As illustrated by the image below, the 1-day area weighted 2 m temperature anomaly over the Arctic was 3.46°C on February 1, 2023.

The 2023 Sudden Stratospheric Warming event was preceded by moistening of the Stratosphere over the North Atlantic and the Arctic starting in November 2022. The image below shows relative humidity as high as 34% in the Stratosphere at 10 hPa on November 29, 2022 02:00 UTC. 

Submarine volcano eruptions

Finally, extra water vapor can enter the Stratosphere as a result of submarine volcano eruptions. The Tonga eruption in January 2022 sent a huge plume up into the Stratosphere. Because it was a submarine volcano eruption, a huge amount of water vapor entered the Stratosphere, as discussed in this facebook post and the comments underneath.

As temperatures keep rise, Earth looks set to move into a moist-greenhouse state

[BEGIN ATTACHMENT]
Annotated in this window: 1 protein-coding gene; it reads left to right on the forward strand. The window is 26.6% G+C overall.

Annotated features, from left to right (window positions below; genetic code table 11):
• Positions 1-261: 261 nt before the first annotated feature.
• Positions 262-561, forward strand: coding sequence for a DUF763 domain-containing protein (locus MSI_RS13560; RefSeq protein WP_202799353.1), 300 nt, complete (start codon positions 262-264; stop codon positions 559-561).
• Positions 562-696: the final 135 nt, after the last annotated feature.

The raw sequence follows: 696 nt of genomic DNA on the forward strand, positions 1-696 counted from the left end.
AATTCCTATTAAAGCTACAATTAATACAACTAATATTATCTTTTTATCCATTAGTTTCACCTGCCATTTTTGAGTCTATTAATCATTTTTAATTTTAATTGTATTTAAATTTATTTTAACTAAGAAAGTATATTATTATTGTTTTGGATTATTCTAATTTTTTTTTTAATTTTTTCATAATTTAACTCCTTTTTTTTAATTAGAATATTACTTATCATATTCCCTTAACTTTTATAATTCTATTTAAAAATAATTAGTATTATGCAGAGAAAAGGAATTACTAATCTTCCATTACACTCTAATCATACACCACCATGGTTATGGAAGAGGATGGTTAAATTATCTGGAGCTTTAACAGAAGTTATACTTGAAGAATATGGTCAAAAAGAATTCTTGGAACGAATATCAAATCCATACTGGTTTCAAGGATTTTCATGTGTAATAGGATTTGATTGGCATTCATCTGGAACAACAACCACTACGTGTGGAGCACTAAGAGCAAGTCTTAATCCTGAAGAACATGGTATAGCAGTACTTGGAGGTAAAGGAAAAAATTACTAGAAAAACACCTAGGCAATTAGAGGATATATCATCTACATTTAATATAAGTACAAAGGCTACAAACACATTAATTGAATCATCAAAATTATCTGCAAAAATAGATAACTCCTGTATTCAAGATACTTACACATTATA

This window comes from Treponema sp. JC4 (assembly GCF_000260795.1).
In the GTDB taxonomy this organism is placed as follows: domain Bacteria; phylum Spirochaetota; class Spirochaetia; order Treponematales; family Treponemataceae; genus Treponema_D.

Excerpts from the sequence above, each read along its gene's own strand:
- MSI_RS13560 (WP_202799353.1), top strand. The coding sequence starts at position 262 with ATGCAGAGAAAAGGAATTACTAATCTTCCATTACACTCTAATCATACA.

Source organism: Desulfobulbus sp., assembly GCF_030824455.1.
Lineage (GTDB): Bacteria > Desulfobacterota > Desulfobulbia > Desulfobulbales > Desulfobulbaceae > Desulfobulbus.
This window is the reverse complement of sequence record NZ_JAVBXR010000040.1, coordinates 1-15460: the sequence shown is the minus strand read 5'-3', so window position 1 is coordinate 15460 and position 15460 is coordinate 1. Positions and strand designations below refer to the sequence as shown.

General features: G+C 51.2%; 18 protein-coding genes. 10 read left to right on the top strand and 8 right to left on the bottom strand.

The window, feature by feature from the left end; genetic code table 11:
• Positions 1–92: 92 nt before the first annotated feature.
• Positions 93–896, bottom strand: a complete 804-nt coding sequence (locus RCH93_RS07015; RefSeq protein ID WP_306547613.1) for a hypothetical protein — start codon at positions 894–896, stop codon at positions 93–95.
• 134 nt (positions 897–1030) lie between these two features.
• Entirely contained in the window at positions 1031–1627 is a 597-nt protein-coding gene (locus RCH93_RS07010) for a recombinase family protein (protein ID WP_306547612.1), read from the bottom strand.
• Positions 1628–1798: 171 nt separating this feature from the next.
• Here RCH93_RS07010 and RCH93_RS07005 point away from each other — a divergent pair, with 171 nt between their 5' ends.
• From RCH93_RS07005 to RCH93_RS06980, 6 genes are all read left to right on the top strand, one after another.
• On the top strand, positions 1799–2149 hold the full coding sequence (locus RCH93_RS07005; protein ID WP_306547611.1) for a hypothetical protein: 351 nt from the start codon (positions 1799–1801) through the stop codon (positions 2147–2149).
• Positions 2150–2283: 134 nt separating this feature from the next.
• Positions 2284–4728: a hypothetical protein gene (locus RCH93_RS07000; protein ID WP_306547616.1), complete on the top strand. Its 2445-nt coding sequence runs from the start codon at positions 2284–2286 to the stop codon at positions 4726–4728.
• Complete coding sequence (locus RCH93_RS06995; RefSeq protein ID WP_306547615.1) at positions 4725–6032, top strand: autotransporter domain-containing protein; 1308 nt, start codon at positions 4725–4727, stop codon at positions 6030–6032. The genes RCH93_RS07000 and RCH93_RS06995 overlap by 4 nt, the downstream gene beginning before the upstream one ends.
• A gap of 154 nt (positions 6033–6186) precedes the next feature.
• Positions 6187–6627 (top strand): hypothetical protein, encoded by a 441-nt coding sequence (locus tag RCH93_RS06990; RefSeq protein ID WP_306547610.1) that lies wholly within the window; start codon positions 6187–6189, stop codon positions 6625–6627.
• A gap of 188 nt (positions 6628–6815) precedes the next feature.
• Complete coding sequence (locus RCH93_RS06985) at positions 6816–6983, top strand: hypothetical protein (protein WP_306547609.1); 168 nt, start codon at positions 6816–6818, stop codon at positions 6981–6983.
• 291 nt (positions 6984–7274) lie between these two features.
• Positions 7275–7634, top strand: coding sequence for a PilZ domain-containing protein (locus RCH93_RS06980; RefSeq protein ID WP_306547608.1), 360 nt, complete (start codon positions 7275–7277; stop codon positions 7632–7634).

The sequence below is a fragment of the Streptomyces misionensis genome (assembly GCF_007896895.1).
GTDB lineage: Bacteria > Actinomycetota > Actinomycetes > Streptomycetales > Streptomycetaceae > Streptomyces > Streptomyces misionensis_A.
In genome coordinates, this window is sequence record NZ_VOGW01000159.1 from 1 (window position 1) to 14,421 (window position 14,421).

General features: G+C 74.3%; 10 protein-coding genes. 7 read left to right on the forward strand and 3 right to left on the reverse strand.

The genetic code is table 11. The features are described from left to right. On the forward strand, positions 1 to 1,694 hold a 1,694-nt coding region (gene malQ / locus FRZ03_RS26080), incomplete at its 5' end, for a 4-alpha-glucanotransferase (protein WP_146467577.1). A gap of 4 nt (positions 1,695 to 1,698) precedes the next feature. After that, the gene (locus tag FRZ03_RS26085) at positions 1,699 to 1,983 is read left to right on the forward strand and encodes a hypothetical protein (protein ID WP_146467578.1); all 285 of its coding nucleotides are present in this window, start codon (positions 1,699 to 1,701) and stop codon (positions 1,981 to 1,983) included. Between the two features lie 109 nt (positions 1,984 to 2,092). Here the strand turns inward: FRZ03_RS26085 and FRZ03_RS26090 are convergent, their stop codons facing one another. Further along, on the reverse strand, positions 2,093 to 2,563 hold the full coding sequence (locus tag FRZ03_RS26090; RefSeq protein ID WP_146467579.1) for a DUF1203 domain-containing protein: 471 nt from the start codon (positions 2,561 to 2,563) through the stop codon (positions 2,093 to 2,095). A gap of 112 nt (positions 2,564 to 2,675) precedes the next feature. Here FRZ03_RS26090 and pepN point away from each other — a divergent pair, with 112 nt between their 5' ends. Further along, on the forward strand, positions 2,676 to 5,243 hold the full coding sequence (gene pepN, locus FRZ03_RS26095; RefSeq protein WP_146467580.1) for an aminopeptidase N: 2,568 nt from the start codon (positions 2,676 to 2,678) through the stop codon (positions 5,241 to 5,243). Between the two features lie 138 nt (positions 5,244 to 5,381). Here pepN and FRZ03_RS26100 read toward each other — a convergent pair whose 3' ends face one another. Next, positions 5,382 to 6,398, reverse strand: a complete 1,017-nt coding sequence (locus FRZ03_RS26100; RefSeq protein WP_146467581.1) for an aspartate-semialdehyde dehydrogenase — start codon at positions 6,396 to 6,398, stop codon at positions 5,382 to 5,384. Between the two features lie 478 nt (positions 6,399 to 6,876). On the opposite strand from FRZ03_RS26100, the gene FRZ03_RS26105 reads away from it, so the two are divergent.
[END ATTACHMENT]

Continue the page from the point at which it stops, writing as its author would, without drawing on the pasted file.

As temperatures keep rising, runaway heating may well turn Earth into a lifeless planet. This danger was discussed in a 2013 post, warning that Earth could move into a moist-greenhouse state and without anything stopping the temperature rise, this will continue to eventually destroy the ozone layer and the ice caps, while the oceans would be evaporating into the atmosphere's upper stratosphere and eventually disappear into space, as this 2019 post warns. 

In the 2013 analysis Trajectories of the Earth System in the Anthropocene, Will Steffen et al. warn that self-reinforcing feedbacks could push the Earth System toward a planetary threshold that, if crossed, could prevent stabilization of the climate at intermediate temperature rises and cause continued warming on a “Hothouse Earth” pathway even as human emissions are reduced.